To prepare for her address to the Class of 2020 this Sunday, Sabrina Maciariello took a look at the last decade of student commencement speeches to see what advice they gave their graduating classmates.
It didn’t take long before Maciariello had a realization: Her speech to the Class of 2020 would have to be very different from all the others.
The members of the Class of 2020 will always be ones who had to go home in the middle of their senior year, leaving campus during Spring Break without getting to say goodbye or to share four years of memories in person together. It’s a truism at Duke that a class comes together twice as a class – first for a photo as first-year students and the second time four years later for Commencement.
This class finally will get that second moment at 9 a.m. Sunday on Abele Quad. “We needed this ceremony in a way other classes hadn’t,” Maciariello said. “This is our chance for bonding and reconnecting. This is our time to honor our collective struggle, and experience warmth in the company of those who have supported us along that journey.”
And it’s a moment for the class to celebrate. Maciariello said she had fond memories of the virtual commencement “Marking the Moment,” but she thinks the long pandemic has made this in-person celebration essential.
“We need to have a moment to acknowledge the changes that we’ve undergone, both collectively and individually, and celebrate the resilience that has fortified our abilities to push through them.
“As a Duke student, many of us seldom took time to pause, process, and celebrate. And perhaps for good reason: there was always more work to be done and something to further improve. For me personally: I was often weighed down by this fear that slowing down would make me fall behind.”
She adds that this kind of competitiveness and hyper-productivity didn’t work during a pandemic. “I told myself that I could celebrate when it was all over – when I was sitting down in Wallace Wade, surrounded by my classmates who were feeling that similar sense of accomplishment. When we got the notification that our original graduation had been cancelled, I felt such a profound experience of grief.
“In the wake of so much collective pain and sadness, I was overcome with the realization that my undergraduate experience had been focused on many of the wrong things. I placed so much emphasis on making the most of my Duke experience, ensuring I would have the external accolades and accomplishments to show for it. Once it was all taken away, I was overcome with regret for not valuing the smaller, magical moments of connection and laughter with equal appreciation.”
It’s been a period of change for many of the class members, and Maciariello said she hopes these changes have introduced them to new perspectives on life, love and gratitude. “Some people may be starkly different from who they were before the pandemic,” Maciariello said. “There may be a lot of fear or anxiety in reconnecting with classmates, for that reason. But there’s also a lot of excitement.”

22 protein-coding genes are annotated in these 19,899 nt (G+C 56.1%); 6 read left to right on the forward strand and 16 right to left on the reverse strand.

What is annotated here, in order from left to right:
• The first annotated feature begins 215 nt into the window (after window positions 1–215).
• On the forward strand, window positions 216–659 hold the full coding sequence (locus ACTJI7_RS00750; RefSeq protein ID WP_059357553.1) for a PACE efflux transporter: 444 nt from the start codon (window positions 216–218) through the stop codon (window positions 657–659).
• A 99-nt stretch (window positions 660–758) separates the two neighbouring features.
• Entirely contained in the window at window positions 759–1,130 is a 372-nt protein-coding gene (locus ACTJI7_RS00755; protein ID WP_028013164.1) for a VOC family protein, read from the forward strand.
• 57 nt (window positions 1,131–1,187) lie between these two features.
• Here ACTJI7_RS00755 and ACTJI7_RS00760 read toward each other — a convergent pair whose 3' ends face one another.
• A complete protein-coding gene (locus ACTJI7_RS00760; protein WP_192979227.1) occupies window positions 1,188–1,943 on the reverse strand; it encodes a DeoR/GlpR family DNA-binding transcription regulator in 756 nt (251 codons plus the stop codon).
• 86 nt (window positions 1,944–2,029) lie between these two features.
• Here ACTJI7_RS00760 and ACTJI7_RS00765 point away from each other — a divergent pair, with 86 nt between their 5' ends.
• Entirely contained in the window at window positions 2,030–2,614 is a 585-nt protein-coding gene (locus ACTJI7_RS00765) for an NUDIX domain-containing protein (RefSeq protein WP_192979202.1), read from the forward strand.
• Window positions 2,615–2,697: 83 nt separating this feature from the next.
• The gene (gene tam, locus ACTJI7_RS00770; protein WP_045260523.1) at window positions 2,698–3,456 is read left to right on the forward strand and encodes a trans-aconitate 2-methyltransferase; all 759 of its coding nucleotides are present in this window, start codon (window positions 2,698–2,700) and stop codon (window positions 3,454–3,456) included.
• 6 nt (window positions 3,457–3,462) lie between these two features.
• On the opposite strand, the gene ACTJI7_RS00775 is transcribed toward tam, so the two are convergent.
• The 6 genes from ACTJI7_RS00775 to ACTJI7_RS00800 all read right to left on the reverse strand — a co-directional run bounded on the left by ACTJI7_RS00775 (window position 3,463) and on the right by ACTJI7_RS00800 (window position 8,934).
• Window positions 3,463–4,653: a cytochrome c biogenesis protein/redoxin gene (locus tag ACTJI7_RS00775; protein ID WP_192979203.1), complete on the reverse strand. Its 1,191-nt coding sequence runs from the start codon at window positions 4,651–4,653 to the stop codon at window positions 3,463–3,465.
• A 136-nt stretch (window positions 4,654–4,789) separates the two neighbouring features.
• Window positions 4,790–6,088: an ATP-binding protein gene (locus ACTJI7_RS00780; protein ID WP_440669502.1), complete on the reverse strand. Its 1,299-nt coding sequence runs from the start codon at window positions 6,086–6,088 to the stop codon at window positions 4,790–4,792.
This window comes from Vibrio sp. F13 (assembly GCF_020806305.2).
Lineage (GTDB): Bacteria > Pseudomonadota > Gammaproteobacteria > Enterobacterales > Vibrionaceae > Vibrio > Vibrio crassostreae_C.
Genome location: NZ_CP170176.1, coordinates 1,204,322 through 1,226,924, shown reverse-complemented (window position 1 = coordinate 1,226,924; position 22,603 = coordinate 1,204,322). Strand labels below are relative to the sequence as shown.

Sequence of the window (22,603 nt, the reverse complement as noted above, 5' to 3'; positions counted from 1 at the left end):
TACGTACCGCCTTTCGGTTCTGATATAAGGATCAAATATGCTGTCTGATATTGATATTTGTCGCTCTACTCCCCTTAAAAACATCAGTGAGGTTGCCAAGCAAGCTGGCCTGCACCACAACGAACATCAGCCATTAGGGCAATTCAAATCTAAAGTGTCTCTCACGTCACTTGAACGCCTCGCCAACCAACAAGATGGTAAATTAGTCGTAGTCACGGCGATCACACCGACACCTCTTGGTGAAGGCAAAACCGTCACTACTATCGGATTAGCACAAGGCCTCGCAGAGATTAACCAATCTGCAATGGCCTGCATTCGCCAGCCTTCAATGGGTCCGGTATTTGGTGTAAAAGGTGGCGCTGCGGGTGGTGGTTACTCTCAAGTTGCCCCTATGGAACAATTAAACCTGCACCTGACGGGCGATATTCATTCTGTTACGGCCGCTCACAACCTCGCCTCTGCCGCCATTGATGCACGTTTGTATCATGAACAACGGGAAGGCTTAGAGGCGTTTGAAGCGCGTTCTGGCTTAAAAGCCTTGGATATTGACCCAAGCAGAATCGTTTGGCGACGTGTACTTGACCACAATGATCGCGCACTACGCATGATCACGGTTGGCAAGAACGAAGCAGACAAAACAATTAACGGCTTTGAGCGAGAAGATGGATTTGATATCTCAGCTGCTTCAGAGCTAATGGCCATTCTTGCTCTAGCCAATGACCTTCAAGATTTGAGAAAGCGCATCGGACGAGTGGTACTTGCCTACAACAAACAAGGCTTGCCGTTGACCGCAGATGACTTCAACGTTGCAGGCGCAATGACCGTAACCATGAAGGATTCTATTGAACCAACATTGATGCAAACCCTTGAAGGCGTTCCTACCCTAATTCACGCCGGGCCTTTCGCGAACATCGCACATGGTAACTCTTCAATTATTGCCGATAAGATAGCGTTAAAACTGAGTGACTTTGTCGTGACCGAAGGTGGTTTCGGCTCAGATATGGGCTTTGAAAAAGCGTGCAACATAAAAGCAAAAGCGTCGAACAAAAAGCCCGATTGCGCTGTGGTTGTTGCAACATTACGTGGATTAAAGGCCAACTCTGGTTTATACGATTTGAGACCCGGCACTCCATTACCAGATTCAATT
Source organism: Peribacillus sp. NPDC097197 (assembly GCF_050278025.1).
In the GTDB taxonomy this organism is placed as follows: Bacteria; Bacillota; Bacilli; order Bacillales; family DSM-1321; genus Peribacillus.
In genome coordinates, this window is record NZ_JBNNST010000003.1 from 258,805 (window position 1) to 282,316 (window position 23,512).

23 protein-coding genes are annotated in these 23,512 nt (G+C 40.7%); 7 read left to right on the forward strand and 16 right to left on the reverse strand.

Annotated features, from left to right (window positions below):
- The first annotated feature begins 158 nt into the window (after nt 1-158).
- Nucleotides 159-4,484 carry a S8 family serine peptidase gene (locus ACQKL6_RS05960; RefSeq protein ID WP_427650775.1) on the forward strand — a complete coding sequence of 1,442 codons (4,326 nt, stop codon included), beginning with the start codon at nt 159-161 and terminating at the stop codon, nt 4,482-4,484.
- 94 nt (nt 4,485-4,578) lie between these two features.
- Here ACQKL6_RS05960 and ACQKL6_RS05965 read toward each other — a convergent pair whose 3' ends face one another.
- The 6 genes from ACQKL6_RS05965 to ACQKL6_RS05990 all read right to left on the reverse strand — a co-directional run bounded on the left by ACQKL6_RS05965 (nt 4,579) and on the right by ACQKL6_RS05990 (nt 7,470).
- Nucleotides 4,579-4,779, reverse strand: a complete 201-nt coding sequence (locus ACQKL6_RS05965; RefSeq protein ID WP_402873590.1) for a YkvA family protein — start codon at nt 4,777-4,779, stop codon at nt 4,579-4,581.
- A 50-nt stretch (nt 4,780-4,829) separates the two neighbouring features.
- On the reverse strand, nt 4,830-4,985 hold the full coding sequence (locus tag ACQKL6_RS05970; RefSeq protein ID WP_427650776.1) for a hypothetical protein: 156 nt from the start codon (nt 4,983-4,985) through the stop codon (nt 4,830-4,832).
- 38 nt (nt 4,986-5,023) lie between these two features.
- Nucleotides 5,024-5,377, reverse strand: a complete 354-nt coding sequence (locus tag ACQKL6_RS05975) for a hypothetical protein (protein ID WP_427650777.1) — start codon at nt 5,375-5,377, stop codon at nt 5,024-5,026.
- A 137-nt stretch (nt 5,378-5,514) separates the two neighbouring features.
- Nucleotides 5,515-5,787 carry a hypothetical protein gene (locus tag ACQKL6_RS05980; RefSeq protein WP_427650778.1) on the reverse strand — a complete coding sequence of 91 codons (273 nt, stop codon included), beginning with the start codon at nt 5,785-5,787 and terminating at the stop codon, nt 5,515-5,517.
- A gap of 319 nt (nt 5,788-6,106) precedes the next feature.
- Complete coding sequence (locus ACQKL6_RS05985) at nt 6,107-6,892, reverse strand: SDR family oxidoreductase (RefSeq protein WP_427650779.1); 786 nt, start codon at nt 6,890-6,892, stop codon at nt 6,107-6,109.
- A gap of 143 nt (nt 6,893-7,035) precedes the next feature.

A psychology and global health double major, Maciariello made her way after graduation through an uneasy job market but also used the pandemic moment to create something personal. She still lives in Durham, working at the Veterans Affairs Administration as a psychology technician, but she also built a coaching and psychoeducation business that has built a community of more than 130,000 followers on Tik Tok and on Instagram.
The goal of the business is to create a space for people to address their fears of vulnerability and authenticity through empathy and connection. She is currently pursuing a 200-hour teaching certification in Instinctive Meditation, and she hopes eventually to earn her Ph.D. in counseling psychology.
Maciariello also worked in the theater as a student and has a particular interest in testimonial theater – a performance that uses personal narratives to highlight the lived experiences of trauma victims and those with marginalized identities. As a student she directed the MeToo Monologues, which she said “taught me how to elevate personal truths to catalyze collective healing in an audience.”
That experience helped her through the biggest loss she faced during the pandemic – the death of a younger brother. In her commencement speech, Maciariello will address her family’s loss but acknowledge the wider grief felt by all of her classmates during the pandemic, and how that shared experience of loss can help cultivate love, strength and gratitude.
“I generally dislike platitudes, but it’s true that you can’t know the full magnitude of happiness without sadness. It’s not that we need grief to have hope, but I do believe that the experience of grief makes hope feel more embodied and multidimensional.
“When I lost my younger brother, it was very unexpected. I used to think that there were certain things that people couldn’t come back from, and when I lost him, I thought that was mine. But truthfully, the pandemic has given me so much time and space for healing and growth.
“What grounded me the most was knowing where there was grief for my brother, there was also deep love. With that love, I found closure and motivation to connect to other people during a challenging and isolating time. And through that love, I have found a lot to be grateful for.
“Although I’ve faced immense loss this year, I don’t consider any of it to be a tragedy. I look back on this past year as a whole with so much appreciation: for the growth, for the opportunities, for the space for reflection, and most of all, for my partner. It’s hard to fathom how much has happened in one year. I got engaged in February, lost my brother in March, am finally graduating in September, and am getting married in December. The dance between grief and hope is intricate and beautiful, and I’m very excited to explore that more with the class on Sunday morning.